Giants' Top 5 lefty starters: Guardado's take
SAN FRANCISCO -- No one loves a good debate quite like baseball fans. With that in mind, we asked each of our beat reporters to rank the top five players by position in the history of their franchise, based on their career while playing for that club. These rankings are for fun and debate purposes only. We also asked fans to weigh in on Twitter:
Here is Maria Guardado’s ranking of the top five left-handed starting pitchers in Giants history. Next week: relief pitchers.
1. Carl Hubbell, 1928-43
Key fact: Hubbell was inducted into the Hall of Fame in 1947.
Nicknamed “The Meal Ticket,” Carl Hubbell went 253-154 with a 2.98 ERA over his 16-year career with the New York Giants. He earned two National League MVP Awards, in 1933 (23-12, 1.66 ERA) and ’36 (26-6, 2.31 ERA), was a nine-time All-Star and led the Majors in ERA three times.
From 1933-37, Hubbell logged five consecutive 20-win seasons, propelling the Giants to three NL pennants and the ’33 World Series title. Known for his screwball, Hubbell showcased his dominance during his three-inning stint in the ’34 All-Star Game, when he struck out five future Hall of Famers in a row: Babe Ruth, Lou Gehrig, Jimmie Foxx, Al Simmons and Joe Cronin.
2. Madison Bumgarner, 2009-19
Key fact: His 0.25 career ERA in the World Series is the lowest of any pitcher in history (minimum 20 innings).
A first-round Draft pick of the Giants in 2007, Madison Bumgarner spent the first 11 years of his career in San Francisco, going 119-92 with a 3.13 ERA while earning four All-Star nods and two NL Silver Slugger Awards. But he often saved his best work for October, when he established himself as one of the greatest postseason pitchers in baseball history during the Giants’ three World Series championship runs.
The fiery left-hander carried his club over the finish line in 2014, logging a 0.43 ERA over 21 innings against the Royals and converting a five-inning save in Game 7 to close out the club’s third title in five years. Bumgarner’s performance made him the obvious choice for World Series MVP, marking the first time the prize had been awarded to a Giants pitcher.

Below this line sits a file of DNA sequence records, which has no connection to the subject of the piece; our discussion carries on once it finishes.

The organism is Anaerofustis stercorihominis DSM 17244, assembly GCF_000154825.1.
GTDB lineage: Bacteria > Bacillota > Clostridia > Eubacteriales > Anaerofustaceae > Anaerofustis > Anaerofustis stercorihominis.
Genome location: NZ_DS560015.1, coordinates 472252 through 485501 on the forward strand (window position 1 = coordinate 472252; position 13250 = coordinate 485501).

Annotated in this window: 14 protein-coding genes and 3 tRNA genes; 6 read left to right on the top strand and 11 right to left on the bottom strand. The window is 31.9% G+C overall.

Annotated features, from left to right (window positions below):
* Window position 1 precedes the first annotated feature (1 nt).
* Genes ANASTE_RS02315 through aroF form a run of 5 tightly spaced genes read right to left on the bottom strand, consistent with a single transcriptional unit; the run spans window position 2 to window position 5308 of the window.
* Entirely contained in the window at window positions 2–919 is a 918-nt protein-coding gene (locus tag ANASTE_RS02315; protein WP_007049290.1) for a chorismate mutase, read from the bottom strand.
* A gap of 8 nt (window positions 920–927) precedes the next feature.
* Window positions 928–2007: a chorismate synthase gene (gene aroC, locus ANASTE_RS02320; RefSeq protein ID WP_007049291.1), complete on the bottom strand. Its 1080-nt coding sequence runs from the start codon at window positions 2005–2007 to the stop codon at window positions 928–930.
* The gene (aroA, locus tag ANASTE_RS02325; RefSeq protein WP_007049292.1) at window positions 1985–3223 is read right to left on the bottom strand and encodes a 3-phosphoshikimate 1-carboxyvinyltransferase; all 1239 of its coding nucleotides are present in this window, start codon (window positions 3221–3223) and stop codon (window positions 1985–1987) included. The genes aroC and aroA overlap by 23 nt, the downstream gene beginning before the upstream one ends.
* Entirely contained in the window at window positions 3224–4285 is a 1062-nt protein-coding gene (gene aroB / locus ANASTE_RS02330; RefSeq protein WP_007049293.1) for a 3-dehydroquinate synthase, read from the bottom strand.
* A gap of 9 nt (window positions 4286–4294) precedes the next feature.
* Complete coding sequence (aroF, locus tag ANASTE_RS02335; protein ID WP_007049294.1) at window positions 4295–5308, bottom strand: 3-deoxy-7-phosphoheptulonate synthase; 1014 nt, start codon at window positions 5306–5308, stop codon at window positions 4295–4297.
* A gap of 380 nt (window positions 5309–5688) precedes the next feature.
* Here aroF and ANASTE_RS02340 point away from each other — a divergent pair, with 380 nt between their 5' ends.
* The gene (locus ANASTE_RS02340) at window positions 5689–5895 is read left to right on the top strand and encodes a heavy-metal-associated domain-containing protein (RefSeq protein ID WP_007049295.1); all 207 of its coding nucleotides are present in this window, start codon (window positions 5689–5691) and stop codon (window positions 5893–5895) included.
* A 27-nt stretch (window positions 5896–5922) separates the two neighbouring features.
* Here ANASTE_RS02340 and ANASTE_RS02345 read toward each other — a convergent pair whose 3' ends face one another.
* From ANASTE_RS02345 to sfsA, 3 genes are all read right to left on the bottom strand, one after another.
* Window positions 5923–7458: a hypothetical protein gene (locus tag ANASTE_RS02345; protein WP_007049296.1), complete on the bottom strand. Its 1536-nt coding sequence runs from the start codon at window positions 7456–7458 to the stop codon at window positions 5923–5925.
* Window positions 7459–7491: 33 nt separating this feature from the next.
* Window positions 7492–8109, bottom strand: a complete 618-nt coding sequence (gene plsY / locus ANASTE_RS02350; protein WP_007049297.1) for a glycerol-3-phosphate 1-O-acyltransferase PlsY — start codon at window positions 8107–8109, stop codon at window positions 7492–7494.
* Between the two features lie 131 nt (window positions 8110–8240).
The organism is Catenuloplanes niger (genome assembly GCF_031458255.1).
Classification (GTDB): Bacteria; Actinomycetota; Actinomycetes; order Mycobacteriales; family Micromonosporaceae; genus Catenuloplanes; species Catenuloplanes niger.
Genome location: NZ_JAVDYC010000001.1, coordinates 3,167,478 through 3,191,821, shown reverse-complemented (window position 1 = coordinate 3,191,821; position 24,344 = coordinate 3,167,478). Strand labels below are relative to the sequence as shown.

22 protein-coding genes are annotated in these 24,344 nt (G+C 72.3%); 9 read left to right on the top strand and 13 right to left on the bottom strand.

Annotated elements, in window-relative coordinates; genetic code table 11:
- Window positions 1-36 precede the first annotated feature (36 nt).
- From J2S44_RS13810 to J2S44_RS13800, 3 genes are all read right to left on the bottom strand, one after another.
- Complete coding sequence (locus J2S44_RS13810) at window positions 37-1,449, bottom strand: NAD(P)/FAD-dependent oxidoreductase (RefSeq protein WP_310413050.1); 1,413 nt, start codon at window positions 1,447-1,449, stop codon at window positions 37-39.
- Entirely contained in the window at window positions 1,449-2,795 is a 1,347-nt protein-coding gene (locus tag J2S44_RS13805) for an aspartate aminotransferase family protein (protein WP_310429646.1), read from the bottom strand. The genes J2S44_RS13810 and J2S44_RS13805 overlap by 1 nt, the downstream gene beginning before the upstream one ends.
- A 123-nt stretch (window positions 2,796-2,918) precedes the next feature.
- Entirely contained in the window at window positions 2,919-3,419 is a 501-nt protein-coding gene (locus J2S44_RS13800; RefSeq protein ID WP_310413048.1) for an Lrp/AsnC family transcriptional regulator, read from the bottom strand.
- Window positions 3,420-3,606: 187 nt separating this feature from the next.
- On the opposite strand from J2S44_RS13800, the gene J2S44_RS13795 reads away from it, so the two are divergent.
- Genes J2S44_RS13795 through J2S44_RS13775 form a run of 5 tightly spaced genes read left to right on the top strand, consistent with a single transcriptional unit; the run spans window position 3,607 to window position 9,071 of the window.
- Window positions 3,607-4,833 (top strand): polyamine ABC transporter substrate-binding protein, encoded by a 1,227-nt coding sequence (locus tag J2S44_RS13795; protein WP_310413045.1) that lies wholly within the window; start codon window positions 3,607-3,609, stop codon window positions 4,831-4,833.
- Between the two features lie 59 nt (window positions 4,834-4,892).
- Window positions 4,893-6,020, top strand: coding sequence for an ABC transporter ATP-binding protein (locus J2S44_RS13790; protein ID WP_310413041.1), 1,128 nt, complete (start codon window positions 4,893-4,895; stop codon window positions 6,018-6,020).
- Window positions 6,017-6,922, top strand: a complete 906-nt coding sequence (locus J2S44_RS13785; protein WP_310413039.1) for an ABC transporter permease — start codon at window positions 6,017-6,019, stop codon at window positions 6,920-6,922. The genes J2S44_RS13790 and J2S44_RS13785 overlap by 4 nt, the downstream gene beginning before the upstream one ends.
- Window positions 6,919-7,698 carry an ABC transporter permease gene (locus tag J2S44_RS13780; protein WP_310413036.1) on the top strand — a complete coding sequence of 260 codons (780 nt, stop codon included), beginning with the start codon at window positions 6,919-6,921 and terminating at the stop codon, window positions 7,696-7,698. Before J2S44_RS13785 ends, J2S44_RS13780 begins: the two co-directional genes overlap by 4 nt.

3. Johnny Antonelli, 1954-60
Key fact: Antonelli recorded the final out of the 1954 World Series.
Acquired from the Milwaukee Braves as part of a six-player deal in 1954, Johnny Antonelli helped the Giants capture their final World Series championship in New York by going 21-7 with a 2.30 ERA over 258 2/3 innings in his first season with his new club. Antonelli spent seven seasons with the Giants and followed the team to San Francisco in 1958. He went 108-84 with a 3.13 ERA and earned six All-Star selections before being traded to Cleveland following the 1960 season.
4. Hooks Wiltse, 1904-14
Key fact: Wiltse began his Major League career by going 12-0, a record that has never been broken and was matched only by reliever Butch Metzger, who won the first dozen decisions of his career from 1974-76.
Hooks Wiltse’s nickname might have stemmed from his ability to throw a curveball or his fielding ability. Either way, the moniker stuck over his 11 seasons with the New York Giants, when he went 136-85 with a 2.48 ERA.
Wiltse’s finest campaign came in 1908, when he became the Giants’ No. 2 starter behind future Hall of Famer Christy Mathewson. Wiltse went 23-14 record and logged a 2.24 ERA over 330 innings, setting career highs in starts (38), complete games (30) and shutouts (seven).
5. Rube Marquard, 1908-15
Key fact: Marquard was inducted into the Hall of Fame in 1971.
Rube Marquard reached the Majors in 1908 after the Indianapolis Indians of the American Association sold his contract to the New York Giants for a then-record $11,000. He initially failed to live up to expectations, winning only nine games in his first two full seasons, but he finally broke through in ’11, when he went 24-7 with a 2.50 ERA over 277 2/3 innings.
Marquard won at least 20 games each season from 1911-13 as the Giants reeled off three consecutive NL pennants. He opened the ’12 season by winning 19 consecutive decisions, a modern era record. Marquard also threw a no-hitter against the Brooklyn Robins in his ’15 season debut. Later that season, Marquard’s contract was sold to Brooklyn, ending his eight-year run with the Giants.
• Cliff Melton spent his entire eight-year career with the New York Giants and was named an All-Star in 1942, when he went 11-5 with a 2.63 ERA over 143 2/3 innings in an injury-shortened season.
• Mike McCormick was named an All-Star four times and captured the 1967 NL Cy Young Award after going 22-10 with a 2.85 ERA over 262 1/3 innings.
• Vida Blue earned three of his six career All-Star nods with the Giants and placed third in NL Cy Young voting in 1978, when he went 18-10 with a 2.79 ERA over 258 innings.